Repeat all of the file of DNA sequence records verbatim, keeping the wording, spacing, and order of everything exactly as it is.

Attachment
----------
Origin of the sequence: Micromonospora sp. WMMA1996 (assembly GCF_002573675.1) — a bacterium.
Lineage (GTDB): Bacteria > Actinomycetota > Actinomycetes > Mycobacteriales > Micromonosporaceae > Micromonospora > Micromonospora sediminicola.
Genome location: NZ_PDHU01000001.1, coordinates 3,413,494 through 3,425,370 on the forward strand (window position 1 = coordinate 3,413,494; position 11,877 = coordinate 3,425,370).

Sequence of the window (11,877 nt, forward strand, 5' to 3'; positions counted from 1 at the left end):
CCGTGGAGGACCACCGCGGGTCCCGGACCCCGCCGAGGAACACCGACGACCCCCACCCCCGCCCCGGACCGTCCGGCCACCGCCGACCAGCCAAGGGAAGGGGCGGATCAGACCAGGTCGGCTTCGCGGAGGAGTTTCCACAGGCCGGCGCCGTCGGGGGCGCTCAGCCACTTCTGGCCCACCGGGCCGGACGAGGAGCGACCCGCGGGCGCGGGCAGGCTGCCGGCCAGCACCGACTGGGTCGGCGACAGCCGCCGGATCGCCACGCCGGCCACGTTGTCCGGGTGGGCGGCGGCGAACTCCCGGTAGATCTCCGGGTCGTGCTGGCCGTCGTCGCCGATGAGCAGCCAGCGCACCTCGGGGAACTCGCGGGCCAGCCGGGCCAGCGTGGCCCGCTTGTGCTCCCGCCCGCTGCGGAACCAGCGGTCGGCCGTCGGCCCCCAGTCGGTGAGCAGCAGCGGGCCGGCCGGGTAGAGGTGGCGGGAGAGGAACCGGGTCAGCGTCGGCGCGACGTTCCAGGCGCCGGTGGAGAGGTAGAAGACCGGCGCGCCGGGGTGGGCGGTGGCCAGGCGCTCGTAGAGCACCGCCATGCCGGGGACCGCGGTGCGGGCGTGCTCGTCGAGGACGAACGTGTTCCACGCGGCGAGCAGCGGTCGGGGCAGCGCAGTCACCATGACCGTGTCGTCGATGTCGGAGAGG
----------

Origin of the sequence: Micromonospora sp. WMMA1996 (assembly GCF_002573675.1) — a bacterium.
Lineage (GTDB): Bacteria > Actinomycetota > Actinomycetes > Mycobacteriales > Micromonosporaceae > Micromonospora > Micromonospora sediminicola.
Genome location: NZ_PDHU01000001.1, coordinates 3,413,494 through 3,425,370 on the forward strand (window position 1 = coordinate 3,413,494; position 11,877 = coordinate 3,425,370).

Sequence of the window (11,877 nt, forward strand, 5' to 3'; positions counted from 1 at the left end):
CCGTGGAGGACCACCGCGGGTCCCGGACCCCGCCGAGGAACACCGACGACCCCCACCCCCGCCCCGGACCGTCCGGCCACCGCCGACCAGCCAAGGGAAGGGGCGGATCAGACCAGGTCGGCTTCGCGGAGGAGTTTCCACAGGCCGGCGCCGTCGGGGGCGCTCAGCCACTTCTGGCCCACCGGGCCGGACGAGGAGCGACCCGCGGGCGCGGGCAGGCTGCCGGCCAGCACCGACTGGGTCGGCGACAGCCGCCGGATCGCCACGCCGGCCACGTTGTCCGGGTGGGCGGCGGCGAACTCCCGGTAGATCTCCGGGTCGTGCTGGCCGTCGTCGCCGATGAGCAGCCAGCGCACCTCGGGGAACTCGCGGGCCAGCCGGGCCAGCGTGGCCCGCTTGTGCTCCCGCCCGCTGCGGAACCAGCGGTCGGCCGTCGGCCCCCAGTCGGTGAGCAGCAGCGGGCCGGCCGGGTAGAGGTGGCGGGAGAGGAACCGGGTCAGCGTCGGCGCGACGTTCCAGGCGCCGGTGGAGAGGTAGAAGACCGGCGCGCCGGGGTGGGCGGTGGCCAGGCGCTCGTAGAGCACCGCCATGCCGGGGACCGCGGTGCGGGCGTGCTCGTCGAGGACGAACGTGTTCCACGCGGCGAGCAGCGGTCGGGGCAGCGCAGTCACCATGACCGTGTCGTCGATGTCGGAGAGG